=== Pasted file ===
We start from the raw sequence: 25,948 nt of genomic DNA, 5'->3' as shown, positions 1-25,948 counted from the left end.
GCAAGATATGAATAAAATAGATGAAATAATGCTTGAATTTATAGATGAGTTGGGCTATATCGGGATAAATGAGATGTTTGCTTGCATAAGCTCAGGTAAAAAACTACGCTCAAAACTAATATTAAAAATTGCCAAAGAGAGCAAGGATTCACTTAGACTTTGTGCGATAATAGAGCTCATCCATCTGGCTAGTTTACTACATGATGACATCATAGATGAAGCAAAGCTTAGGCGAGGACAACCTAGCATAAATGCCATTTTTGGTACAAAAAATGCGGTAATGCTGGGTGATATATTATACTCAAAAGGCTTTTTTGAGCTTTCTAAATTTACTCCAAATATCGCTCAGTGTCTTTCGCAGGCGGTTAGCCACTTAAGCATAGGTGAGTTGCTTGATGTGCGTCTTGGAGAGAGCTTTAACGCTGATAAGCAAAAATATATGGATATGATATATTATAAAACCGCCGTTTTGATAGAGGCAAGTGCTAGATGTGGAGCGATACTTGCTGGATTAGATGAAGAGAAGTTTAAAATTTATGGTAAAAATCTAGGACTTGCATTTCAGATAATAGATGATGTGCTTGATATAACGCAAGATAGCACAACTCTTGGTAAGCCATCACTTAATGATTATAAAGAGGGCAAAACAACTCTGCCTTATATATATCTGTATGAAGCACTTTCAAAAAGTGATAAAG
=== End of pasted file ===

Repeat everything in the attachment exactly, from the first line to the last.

We start from the raw sequence: 25,948 nt of genomic DNA, 5'->3' as shown, positions 1-25,948 counted from the left end.
GCAAGATATGAATAAAATAGATGAAATAATGCTTGAATTTATAGATGAGTTGGGCTATATCGGGATAAATGAGATGTTTGCTTGCATAAGCTCAGGTAAAAAACTACGCTCAAAACTAATATTAAAAATTGCCAAAGAGAGCAAGGATTCACTTAGACTTTGTGCGATAATAGAGCTCATCCATCTGGCTAGTTTACTACATGATGACATCATAGATGAAGCAAAGCTTAGGCGAGGACAACCTAGCATAAATGCCATTTTTGGTACAAAAAATGCGGTAATGCTGGGTGATATATTATACTCAAAAGGCTTTTTTGAGCTTTCTAAATTTACTCCAAATATCGCTCAGTGTCTTTCGCAGGCGGTTAGCCACTTAAGCATAGGTGAGTTGCTTGATGTGCGTCTTGGAGAGAGCTTTAACGCTGATAAGCAAAAATATATGGATATGATATATTATAAAACCGCCGTTTTGATAGAGGCAAGTGCTAGATGTGGAGCGATACTTGCTGGATTAGATGAAGAGAAGTTTAAAATTTATGGTAAAAATCTAGGACTTGCATTTCAGATAATAGATGATGTGCTTGATATAACGCAAGATAGCACAACTCTTGGTAAGCCATCACTTAATGATTATAAAGAGGGCAAAACAACTCTGCCTTATATATATCTGTATGAAGCACTTTCAAAAAGTGATAAAG